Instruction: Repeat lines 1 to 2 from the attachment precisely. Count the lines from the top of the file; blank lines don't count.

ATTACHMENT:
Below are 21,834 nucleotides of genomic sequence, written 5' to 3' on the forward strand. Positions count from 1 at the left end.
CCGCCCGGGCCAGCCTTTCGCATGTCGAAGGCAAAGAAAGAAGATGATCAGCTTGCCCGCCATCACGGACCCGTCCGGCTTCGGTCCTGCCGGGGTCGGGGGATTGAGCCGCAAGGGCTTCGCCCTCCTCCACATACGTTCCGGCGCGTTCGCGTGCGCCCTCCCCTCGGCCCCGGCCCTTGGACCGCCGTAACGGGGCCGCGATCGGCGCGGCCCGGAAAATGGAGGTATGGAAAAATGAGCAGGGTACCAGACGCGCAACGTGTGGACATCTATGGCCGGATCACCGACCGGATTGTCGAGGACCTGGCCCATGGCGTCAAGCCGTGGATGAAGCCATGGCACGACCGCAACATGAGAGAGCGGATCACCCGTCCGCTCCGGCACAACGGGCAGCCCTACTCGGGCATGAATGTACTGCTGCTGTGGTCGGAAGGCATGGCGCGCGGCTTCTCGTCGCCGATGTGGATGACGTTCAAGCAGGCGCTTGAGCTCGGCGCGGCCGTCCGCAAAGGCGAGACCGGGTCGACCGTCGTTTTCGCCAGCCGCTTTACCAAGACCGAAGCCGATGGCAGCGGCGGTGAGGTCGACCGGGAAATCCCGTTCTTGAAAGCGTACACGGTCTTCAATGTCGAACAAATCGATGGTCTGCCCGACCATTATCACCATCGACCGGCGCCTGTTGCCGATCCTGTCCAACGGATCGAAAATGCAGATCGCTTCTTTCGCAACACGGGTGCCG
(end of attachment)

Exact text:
Below are 21,834 nucleotides of genomic sequence, written 5' to 3' on the forward strand. Positions count from 1 at the left end.
CCGCCCGGGCCAGCCTTTCGCATGTCGAAGGCAAAGAAAGAAGATGATCAGCTTGCCCGCCATCACGGACCCGTCCGGCTTCGGTCCTGCCGGGGTCGGGGGATTGAGCCGCAAGGGCTTCGCCCTCCTCCACATACGTTCCGGCGCGTTCGCGTGCGCCCTCCCCTCGGCCCCGGCCCTTGGACCGCCGTAACGGGGCCGCGATCGGCGCGGCCCGGAAAATGGAGGTATGGAAAAATGAGCAGGGTACCAGACGCGCAACGTGTGGACATCTATGGCCGGATCACCGACCGGATTGTCGAGGACCTGGCCCATGGCGTCAAGCCGTGGATGAAGCCATGGCACGACCGCAACATGAGAGAGCGGATCACCCGTCCGCTCCGGCACAACGGGCAGCCCTACTCGGGCATGAATGTACTGCTGCTGTGGTCGGAAGGCATGGCGCGCGGCTTCTCGTCGCCGATGTGGATGACGTTCAAGCAGGCGCTTGAGCTCGGCGCGGCCGTCCGCAAAGGCGAGACCGGGTCGACCGTCGTTTTCGCCAGCCGCTTTACCAAGACCGAAGCCGATGGCAGCGGCGGTGAGGTCGACCGGGAAATCCCGTTCTTGAAAGCGTACACGGTCTTCAATGTCGAACAAATCGATGGTCTGCCCGACCATTATCACCATCGACCGGCGCCTGTTGCCGATCCTGTCCAACGGATCGAAAATGCAGATCGCTTCTTTCGCAACACGGGTGCCG